Chang 130 IHC 50.4 Gy 5-
FU+LV
TRG No correlation
Sturm 66 IHC 45 Gy Heat
 shock hypertermia 5-FU+LV
TNM downstaging No correlation
Lin 70 IHC 45 Gy +/- 5-FU TNM downstaging Lack of p53 expression associated with poor response
Bertolini 91 IHC 50 Gy 5-FU TRG; TNM
 Downstaging; DFS;OS
No correlation
Kudrimoti 17 IHC 50.4-59.4 Gy 5-
FU
pCR vs. PR No correlation
Jakob 22 IHC 50.4 5-FU TRG No correlation
Terzi 37 IHC 45 Gy 5-FU TRG; TNM
 downstaging
No correlation
Negri 57 IHC 40-45 Gy +/- 5-
FU +Oxa
pCR No correlation
Moral 39 IHC 42 Gy 5-FU +
 LV
TNM downstaging No correlation
Huerta 38 IHC 50.4 Gy
 Capecitabine
Tumor size No correlation

Table 1: p53 expression and prediction of response to preoperative radio chemotherapy in rectal cancer patients.

Author N Method Treatment Endpoint Comment
Giralt 87 IHC 45-50.4 Gy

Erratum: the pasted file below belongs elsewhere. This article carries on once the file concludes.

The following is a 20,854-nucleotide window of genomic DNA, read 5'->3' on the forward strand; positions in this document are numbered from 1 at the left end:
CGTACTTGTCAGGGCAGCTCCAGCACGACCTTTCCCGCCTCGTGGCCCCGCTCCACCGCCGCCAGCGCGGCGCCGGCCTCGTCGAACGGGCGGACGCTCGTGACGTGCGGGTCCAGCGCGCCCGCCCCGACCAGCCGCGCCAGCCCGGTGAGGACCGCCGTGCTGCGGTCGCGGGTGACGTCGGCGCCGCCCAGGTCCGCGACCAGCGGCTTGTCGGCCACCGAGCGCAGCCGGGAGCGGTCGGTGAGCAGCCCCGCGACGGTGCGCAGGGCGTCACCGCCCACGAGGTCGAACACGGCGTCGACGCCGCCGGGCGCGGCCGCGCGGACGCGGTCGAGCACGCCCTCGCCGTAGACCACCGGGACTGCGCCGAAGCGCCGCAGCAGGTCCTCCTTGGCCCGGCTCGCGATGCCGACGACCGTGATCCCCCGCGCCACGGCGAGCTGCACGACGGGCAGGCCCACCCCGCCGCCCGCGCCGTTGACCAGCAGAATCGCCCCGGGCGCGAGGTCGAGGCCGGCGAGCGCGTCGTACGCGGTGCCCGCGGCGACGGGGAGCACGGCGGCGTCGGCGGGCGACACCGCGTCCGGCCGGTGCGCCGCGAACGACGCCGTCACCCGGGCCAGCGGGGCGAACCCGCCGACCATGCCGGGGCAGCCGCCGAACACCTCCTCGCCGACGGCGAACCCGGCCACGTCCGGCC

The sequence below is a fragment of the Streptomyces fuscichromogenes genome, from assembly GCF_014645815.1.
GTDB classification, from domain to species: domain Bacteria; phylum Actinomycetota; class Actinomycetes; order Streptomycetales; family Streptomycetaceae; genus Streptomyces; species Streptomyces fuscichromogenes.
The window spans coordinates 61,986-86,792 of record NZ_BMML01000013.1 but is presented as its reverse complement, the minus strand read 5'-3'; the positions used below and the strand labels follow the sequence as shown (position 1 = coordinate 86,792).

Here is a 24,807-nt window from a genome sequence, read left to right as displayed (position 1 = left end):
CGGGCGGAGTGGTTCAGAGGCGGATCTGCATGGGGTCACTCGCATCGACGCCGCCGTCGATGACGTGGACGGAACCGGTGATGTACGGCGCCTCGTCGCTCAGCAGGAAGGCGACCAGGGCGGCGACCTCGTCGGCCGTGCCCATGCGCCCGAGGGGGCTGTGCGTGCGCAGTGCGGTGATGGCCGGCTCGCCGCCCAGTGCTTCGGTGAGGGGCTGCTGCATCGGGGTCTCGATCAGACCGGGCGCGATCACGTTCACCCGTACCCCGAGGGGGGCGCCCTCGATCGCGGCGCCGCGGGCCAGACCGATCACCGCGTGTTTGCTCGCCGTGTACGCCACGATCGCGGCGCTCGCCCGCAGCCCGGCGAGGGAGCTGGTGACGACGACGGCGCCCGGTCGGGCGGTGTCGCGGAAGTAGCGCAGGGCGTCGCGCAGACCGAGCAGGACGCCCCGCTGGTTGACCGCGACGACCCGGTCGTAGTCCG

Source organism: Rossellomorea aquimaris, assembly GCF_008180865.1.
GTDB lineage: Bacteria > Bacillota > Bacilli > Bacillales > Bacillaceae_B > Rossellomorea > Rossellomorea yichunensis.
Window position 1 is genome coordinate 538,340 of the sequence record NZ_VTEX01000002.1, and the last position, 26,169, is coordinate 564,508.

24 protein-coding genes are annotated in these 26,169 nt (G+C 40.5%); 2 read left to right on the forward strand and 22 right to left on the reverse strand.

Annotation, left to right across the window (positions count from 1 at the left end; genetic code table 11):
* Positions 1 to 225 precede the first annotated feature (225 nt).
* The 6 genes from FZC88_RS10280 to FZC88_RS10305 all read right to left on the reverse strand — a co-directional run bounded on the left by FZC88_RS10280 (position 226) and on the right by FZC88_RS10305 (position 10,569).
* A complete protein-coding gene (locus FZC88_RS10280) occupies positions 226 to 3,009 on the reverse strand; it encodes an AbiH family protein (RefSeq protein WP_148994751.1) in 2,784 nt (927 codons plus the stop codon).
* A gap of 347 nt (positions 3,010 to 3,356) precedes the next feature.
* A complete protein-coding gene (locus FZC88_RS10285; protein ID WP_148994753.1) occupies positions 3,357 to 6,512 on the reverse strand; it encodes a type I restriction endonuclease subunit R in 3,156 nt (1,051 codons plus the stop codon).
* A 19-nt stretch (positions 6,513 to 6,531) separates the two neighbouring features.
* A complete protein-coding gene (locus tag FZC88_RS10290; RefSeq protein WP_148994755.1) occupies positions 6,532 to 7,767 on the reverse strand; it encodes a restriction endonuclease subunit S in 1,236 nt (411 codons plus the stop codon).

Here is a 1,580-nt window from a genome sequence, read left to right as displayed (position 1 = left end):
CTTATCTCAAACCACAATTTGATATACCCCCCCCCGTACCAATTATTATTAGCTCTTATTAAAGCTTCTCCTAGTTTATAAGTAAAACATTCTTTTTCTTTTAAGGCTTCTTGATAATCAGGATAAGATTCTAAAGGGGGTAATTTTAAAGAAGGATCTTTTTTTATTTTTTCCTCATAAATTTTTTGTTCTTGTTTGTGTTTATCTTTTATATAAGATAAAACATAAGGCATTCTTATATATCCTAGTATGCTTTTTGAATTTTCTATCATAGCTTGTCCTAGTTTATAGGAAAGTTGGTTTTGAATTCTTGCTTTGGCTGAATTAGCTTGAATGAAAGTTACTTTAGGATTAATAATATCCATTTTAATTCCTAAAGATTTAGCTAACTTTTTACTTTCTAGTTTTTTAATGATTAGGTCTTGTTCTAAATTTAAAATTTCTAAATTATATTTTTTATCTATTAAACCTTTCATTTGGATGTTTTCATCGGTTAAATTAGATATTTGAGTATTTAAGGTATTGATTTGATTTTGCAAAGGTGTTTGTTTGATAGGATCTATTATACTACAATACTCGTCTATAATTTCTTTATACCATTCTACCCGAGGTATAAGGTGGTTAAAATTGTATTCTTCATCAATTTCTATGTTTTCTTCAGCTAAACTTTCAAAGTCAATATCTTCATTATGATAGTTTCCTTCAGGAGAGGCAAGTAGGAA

+/- 5-
FU+LV o
 UFT+LV
pCR;DFS/OS;Metastasis-free survival EGFR expression associated with decreased pCR rate
Kim 183 IHC 50 Gy 5-
FU+LV
TRG; TNM downstaging Low EGFR expression associated with TNM downstaging
Spindler 77 PCR/DNA 65 Gy
 UFT+LV
TRG EGFR Sp1-216 associated with tumor response
Spindler 60 PCR/DNA 65 Gy
 UFT+LV
TRG Combination of TS 2R/2R and EGFR 61A/G or EGFR Sp1-216T associated with tumor regresión
Bertolini 91 IHC 50 Gy 5-FU TRG; TNM downstaginf;DFS/OS No correlation
Toiyama 40 PCR/RNA 20 Gy 5-
FU+UFT
TNM downstaging Low EGFR expression associated with high response rate
Bengala 39 IHC;FISH;
PCR/DNA
50.4 Gy 5-
FU+Cetuximab
TRG High EGFR and wild-type KRAS associated with response to treatment
Debucquoy 41 IHC 50.4 Gy 5-
FU+LV
TRG; TNM downstaging No correlation
Bengala 146 IHC;FISH;PCR/DNA 50 Gy 5-
FU+/-Oxa+Capecitabine
TRG;DFS/OS No association of EGFR, GCN and KRAS with TRG and OS

Table 2: Epidermal growth factor receptor (EGFR) expression and prediction of response to preoperative radio-chemotherapy in rectal cancer patients.

Author N Method Treatment Endpoint Comment
Terrazino 125 PCR/DNA 45-50.4 Gy 5-FU or 5-FU+LV or 5-FU+Oxa or 5-FU+ carboplatin TRG No correlation
Bertolini 91 IHC 50 Gy 5-FU TRG; TNM downstaging; OS/DFS No correlation